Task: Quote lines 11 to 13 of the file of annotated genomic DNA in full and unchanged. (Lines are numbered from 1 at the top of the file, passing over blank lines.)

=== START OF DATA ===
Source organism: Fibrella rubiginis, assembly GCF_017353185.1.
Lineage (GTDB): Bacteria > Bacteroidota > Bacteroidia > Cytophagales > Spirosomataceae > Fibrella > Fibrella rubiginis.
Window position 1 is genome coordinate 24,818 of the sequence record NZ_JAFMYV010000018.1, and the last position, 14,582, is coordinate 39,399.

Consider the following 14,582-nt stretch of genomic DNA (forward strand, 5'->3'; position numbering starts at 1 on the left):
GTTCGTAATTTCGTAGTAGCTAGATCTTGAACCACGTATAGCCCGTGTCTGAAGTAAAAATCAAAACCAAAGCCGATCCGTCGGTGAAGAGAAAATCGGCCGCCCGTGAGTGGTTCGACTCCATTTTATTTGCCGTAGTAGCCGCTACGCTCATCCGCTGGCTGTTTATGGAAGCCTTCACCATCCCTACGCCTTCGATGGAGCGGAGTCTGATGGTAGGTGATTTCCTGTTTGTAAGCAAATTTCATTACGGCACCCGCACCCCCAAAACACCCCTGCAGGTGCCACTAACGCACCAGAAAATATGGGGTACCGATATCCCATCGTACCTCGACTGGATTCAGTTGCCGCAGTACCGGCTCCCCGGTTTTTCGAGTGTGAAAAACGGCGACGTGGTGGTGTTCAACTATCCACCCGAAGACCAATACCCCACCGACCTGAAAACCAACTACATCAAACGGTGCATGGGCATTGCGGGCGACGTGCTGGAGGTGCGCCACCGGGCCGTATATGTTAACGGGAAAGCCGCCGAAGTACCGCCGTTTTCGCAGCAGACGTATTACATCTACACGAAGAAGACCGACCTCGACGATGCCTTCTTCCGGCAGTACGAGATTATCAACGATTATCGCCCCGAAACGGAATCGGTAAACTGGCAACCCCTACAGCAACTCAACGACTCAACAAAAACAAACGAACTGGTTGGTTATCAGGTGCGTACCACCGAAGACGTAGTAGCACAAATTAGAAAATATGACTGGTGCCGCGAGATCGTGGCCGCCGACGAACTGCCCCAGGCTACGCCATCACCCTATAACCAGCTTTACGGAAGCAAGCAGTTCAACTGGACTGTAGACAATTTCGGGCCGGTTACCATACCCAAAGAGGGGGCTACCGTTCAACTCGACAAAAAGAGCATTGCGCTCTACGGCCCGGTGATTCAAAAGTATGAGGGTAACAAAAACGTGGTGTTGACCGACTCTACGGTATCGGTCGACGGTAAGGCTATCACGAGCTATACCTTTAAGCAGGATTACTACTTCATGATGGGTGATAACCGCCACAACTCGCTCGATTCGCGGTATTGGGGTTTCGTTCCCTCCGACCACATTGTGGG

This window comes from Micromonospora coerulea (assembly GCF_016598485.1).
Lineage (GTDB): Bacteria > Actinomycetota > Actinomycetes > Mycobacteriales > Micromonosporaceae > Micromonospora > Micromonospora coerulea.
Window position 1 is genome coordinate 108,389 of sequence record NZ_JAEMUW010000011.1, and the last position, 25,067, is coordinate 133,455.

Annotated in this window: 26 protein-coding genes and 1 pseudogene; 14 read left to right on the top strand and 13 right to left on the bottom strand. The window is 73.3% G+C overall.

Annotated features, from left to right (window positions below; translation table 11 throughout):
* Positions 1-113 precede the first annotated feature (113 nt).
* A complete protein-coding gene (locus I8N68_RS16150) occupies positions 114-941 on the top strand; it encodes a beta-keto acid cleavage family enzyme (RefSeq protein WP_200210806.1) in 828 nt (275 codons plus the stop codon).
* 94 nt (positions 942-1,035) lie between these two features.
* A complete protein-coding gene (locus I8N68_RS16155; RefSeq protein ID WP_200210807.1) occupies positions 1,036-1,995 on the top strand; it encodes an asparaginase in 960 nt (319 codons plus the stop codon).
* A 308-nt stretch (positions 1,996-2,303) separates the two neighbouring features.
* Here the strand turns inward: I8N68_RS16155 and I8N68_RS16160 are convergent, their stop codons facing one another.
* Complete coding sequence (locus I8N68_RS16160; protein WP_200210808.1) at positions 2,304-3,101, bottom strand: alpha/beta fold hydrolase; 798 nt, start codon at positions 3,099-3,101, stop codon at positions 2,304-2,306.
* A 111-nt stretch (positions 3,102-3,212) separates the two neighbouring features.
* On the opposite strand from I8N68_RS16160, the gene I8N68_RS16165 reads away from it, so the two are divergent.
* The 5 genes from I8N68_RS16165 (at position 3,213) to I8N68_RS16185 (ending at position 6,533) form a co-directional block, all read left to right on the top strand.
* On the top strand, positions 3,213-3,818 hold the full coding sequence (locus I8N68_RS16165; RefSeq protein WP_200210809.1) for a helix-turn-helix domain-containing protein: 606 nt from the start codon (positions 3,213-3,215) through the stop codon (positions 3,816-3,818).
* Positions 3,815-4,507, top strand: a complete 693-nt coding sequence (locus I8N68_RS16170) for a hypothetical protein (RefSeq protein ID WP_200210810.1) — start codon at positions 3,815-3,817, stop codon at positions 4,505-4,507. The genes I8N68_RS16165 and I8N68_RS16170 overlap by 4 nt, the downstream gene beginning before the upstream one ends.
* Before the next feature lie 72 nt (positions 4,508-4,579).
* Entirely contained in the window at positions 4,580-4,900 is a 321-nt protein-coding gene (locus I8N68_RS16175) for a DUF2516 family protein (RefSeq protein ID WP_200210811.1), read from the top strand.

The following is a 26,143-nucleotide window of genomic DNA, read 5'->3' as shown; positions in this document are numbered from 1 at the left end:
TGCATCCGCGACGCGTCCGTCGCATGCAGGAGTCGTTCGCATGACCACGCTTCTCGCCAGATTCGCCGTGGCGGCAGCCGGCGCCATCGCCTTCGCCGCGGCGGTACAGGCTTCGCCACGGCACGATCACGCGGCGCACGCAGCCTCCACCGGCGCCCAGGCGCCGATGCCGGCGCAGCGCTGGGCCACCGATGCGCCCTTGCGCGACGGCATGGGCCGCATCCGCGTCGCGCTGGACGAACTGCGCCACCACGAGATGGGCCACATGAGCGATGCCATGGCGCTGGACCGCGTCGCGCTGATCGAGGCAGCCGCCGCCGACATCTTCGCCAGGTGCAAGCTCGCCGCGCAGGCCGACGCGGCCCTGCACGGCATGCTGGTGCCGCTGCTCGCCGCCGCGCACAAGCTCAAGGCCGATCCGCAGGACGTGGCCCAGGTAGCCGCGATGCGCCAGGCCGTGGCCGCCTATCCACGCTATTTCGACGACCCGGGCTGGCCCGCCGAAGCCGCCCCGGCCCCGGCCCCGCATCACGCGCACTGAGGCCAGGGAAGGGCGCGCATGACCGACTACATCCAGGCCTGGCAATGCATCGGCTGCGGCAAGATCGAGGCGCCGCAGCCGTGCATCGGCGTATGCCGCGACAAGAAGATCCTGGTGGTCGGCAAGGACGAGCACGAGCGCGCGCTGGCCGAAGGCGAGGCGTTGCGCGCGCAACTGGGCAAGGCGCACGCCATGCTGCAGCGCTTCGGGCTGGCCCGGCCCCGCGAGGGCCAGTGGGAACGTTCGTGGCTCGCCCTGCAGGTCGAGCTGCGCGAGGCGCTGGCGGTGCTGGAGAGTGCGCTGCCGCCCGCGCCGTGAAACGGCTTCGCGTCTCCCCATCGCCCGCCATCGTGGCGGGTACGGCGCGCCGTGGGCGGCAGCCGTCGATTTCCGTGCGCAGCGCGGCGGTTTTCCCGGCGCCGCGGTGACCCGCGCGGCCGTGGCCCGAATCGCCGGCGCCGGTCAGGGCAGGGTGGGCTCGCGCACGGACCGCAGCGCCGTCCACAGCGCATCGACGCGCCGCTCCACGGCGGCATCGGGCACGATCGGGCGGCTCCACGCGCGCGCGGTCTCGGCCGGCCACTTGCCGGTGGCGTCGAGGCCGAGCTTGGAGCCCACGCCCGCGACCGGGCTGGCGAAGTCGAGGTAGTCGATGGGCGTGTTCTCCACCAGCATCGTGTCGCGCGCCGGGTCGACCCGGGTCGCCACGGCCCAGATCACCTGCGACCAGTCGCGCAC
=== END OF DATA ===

* Positions 1-113 precede the first annotated feature (113 nt).
* A complete protein-coding gene (locus I8N68_RS16150) occupies positions 114-941 on the top strand; it encodes a beta-keto acid cleavage family enzyme (RefSeq protein WP_200210806.1) in 828 nt (275 codons plus the stop codon).
* 94 nt (positions 942-1,035) lie between these two features.